Peer-Reviewed Journal Details
Mandatory Fields
Sadeghi M;Lynch CD;Arsalan A;
Community Dental Health
Is there a correlation between dental caries and body mass index-for-age among adolescents in Iran?
Optional Fields
Obesity in adolescents is a public health problem and is steadily increasing in many countries. The aim of this study was to investigate the association between age-and gender-specific body mass index (BMI-for-age) and dental caries among adolescents aged 12 -15 years in Rafsanjan, Iran. Following ethical approval, 747 students aged 12-15 years were randomly selected from 12 state and private secondary schools in Rafsanjan, Iran. The DMFT index (following World Health Organization criteria) was used to assess the subjects' previous and existing dental caries experience. The BMI (Body Mass Index) percentile was calculated using BMI-for-age criteria as underweight (< 5th percent), normal-weight (5th-85th percent), at risk of being overweight (> 85th and < 95th percent) and overweight (> or = 95th percent). Of 353 males and 394 females examined, 7.5% were underweight, 72.8% were normal-weight, 13.8% were at risk of being overweight, and 5.9% were overweight. The mean DMFT was 2.83. There was no significant difference between DMFT scores amongst the BMI-for-age groups (underweight = 2.91, normal-weight = 2.92, at risk of overweight = 2.54, overweight = 2.34, p > 0.05). However, males were more likely to have caries than females (11% of males were caries-free, in comparison to 20.6% of females; p < 0.05). Almost one in five adolescents (19.7%) examined were deemed to be at risk of being overweight, or were classified as overweight. There was no association between DMFT scores and BMI-for-age scores.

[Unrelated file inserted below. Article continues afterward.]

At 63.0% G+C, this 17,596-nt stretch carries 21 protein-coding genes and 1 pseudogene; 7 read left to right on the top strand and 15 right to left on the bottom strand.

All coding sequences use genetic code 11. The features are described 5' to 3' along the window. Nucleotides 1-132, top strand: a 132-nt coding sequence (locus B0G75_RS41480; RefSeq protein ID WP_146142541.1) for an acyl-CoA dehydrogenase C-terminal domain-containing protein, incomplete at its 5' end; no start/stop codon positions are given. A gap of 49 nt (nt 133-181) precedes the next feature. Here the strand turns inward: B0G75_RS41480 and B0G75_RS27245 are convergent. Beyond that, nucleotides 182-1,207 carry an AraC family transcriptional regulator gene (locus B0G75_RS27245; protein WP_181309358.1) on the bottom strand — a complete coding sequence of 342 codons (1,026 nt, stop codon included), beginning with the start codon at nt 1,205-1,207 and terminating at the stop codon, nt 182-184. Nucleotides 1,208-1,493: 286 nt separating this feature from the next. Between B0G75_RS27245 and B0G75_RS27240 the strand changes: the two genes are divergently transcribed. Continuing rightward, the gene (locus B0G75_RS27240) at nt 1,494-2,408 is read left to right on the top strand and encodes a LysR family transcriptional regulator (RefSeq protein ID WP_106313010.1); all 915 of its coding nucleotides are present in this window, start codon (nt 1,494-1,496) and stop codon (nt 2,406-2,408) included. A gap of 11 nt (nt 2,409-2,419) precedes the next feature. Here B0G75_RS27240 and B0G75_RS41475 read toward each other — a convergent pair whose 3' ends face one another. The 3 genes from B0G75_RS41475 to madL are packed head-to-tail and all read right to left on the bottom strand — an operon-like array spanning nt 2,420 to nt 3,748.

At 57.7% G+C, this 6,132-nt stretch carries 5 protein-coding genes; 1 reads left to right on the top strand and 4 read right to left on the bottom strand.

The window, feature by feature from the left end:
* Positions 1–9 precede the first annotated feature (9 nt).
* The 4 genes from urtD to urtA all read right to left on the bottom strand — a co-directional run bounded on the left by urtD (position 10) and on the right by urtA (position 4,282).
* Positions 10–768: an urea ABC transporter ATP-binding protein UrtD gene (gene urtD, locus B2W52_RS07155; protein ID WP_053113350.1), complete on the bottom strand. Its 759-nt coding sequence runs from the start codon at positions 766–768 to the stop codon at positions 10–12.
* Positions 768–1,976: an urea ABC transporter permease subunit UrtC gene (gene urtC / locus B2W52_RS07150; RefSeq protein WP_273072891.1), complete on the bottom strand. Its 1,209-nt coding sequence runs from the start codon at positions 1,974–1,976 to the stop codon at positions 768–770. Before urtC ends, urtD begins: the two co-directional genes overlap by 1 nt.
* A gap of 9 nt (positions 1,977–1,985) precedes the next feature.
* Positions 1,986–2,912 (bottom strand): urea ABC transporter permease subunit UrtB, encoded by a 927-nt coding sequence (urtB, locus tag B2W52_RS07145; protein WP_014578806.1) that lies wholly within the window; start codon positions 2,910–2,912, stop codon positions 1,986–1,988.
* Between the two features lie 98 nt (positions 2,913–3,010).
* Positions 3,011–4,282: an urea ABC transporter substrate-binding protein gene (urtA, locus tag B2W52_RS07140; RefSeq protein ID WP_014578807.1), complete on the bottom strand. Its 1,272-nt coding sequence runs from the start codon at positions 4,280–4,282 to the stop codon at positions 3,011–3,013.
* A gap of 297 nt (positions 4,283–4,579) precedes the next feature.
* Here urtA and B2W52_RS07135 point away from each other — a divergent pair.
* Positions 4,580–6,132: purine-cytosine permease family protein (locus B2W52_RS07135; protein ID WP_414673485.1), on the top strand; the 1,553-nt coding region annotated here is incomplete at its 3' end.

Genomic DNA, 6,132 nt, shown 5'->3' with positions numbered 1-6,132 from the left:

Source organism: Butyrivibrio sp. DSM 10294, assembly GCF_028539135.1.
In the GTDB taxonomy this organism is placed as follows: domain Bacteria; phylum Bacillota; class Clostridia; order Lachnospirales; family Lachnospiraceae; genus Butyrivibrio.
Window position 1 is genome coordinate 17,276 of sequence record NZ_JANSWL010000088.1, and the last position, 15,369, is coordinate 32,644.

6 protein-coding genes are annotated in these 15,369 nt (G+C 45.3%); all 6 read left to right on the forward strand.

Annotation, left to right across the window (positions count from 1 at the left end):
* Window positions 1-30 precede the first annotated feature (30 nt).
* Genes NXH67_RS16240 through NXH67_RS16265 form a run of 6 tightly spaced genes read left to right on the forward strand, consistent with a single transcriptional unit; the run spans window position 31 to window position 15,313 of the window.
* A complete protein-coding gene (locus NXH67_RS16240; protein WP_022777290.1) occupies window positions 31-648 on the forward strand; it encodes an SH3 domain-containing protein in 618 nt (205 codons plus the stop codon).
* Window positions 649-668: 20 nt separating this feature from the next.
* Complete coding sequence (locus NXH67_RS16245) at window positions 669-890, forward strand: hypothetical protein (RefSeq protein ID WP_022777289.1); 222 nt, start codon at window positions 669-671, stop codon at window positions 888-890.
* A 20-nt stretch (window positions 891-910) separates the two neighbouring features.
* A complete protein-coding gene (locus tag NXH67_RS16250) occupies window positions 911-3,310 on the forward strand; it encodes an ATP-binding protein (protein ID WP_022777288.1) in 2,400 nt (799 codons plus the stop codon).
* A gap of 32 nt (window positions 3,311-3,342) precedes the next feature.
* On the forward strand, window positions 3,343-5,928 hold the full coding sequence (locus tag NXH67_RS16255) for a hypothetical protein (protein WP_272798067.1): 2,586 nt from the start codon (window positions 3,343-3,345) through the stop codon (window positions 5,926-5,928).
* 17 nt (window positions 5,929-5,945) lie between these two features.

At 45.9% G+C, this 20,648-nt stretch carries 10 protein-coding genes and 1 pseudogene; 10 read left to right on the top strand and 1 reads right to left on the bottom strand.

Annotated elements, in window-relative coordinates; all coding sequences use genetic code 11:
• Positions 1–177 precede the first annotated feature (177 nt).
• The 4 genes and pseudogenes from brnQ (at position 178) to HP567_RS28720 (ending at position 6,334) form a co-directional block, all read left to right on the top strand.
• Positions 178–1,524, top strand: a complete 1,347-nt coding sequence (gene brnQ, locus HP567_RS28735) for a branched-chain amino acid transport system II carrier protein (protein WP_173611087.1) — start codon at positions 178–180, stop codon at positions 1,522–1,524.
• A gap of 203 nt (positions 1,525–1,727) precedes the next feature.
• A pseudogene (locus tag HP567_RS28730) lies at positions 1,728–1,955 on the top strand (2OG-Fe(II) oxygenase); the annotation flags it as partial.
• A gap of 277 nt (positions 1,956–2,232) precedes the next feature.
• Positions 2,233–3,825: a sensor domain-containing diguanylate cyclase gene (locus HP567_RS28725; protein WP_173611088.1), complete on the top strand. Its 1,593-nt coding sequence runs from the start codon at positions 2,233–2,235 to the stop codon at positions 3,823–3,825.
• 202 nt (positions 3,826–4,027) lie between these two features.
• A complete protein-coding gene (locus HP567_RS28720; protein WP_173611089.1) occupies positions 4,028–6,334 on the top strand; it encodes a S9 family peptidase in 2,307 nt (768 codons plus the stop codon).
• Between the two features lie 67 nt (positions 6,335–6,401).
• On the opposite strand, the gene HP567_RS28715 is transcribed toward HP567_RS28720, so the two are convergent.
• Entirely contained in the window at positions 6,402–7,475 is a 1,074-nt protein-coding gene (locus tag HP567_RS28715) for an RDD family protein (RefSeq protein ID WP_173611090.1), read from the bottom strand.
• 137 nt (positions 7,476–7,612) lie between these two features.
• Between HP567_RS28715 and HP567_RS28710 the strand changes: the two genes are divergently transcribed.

Grant Details